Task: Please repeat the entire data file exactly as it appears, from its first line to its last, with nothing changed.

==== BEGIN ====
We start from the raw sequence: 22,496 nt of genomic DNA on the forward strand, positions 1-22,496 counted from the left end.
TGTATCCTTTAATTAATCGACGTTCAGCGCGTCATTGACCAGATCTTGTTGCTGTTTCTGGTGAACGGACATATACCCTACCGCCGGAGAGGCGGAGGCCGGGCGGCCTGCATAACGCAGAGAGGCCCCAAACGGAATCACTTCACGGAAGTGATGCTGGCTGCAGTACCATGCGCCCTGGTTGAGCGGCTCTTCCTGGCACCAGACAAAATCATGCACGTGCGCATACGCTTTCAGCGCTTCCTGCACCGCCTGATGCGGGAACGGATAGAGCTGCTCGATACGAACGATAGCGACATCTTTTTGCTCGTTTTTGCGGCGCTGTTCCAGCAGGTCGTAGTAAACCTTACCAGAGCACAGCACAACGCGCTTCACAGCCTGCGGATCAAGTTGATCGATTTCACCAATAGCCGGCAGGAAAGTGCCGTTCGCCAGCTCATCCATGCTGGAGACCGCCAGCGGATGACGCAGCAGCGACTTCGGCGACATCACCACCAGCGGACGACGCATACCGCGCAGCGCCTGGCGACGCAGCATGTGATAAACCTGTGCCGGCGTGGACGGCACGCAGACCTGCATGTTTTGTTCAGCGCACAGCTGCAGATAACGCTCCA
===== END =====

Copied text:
We start from the raw sequence: 22,496 nt of genomic DNA on the forward strand, positions 1-22,496 counted from the left end.
TGTATCCTTTAATTAATCGACGTTCAGCGCGTCATTGACCAGATCTTGTTGCTGTTTCTGGTGAACGGACATATACCCTACCGCCGGAGAGGCGGAGGCCGGGCGGCCTGCATAACGCAGAGAGGCCCCAAACGGAATCACTTCACGGAAGTGATGCTGGCTGCAGTACCATGCGCCCTGGTTGAGCGGCTCTTCCTGGCACCAGACAAAATCATGCACGTGCGCATACGCTTTCAGCGCTTCCTGCACCGCCTGATGCGGGAACGGATAGAGCTGCTCGATACGAACGATAGCGACATCTTTTTGCTCGTTTTTGCGGCGCTGTTCCAGCAGGTCGTAGTAAACCTTACCAGAGCACAGCACAACGCGCTTCACAGCCTGCGGATCAAGTTGATCGATTTCACCAATAGCCGGCAGGAAAGTGCCGTTCGCCAGCTCATCCATGCTGGAGACCGCCAGCGGATGACGCAGCAGCGACTTCGGCGACATCACCACCAGCGGACGACGCATACCGCGCAGCGCCTGGCGACGCAGCATGTGATAAACCTGTGCCGGCGTGGACGGCACGCAGACCTGCATGTTTTGTTCAGCGCACAGCTGCAGATAACGCTCCA